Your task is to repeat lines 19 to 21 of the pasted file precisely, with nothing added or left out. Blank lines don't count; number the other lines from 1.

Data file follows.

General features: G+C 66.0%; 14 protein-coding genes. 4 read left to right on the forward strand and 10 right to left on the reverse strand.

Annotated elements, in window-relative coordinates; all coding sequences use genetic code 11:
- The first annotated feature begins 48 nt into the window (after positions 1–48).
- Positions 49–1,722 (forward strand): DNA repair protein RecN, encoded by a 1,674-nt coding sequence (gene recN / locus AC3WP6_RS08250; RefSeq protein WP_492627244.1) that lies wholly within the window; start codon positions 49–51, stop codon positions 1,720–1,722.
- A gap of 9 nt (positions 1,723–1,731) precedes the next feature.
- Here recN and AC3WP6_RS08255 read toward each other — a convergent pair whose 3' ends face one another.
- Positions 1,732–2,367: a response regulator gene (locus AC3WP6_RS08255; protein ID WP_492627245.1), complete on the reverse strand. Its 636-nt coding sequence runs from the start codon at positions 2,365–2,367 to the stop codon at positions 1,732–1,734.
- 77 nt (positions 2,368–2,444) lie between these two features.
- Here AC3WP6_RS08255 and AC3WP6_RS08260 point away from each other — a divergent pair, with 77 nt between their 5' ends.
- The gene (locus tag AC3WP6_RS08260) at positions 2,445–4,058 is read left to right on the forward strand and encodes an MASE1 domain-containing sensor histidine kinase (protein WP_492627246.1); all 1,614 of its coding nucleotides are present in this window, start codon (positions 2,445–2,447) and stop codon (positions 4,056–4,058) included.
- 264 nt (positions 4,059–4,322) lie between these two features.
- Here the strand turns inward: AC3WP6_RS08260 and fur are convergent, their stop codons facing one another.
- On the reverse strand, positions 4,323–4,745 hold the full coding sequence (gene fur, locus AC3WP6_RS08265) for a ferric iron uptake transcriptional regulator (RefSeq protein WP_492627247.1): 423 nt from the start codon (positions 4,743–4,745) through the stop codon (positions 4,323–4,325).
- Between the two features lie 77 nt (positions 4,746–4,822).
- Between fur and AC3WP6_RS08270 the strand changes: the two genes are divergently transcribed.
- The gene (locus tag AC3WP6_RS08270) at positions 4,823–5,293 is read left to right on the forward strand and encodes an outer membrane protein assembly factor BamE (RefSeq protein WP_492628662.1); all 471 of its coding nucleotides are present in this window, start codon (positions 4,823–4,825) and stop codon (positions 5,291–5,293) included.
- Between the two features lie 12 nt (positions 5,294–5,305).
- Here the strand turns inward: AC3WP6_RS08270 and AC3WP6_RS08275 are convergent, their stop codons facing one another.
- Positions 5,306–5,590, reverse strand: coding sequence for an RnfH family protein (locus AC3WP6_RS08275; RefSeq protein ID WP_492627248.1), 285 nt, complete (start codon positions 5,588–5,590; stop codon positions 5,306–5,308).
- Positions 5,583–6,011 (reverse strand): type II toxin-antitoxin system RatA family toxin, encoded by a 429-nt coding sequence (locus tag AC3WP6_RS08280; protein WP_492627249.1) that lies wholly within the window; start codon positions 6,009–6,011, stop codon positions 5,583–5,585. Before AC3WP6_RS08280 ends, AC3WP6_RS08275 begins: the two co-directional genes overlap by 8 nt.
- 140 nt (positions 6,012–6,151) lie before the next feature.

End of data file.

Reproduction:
- Positions 5,306–5,590, reverse strand: coding sequence for an RnfH family protein (locus AC3WP6_RS08275; RefSeq protein ID WP_492627248.1), 285 nt, complete (start codon positions 5,588–5,590; stop codon positions 5,306–5,308).
- Positions 5,583–6,011 (reverse strand): type II toxin-antitoxin system RatA family toxin, encoded by a 429-nt coding sequence (locus tag AC3WP6_RS08280; protein WP_492627249.1) that lies wholly within the window; start codon positions 6,009–6,011, stop codon positions 5,583–5,585. Before AC3WP6_RS08280 ends, AC3WP6_RS08275 begins: the two co-directional genes overlap by 8 nt.
- 140 nt (positions 6,012–6,151) lie before the next feature.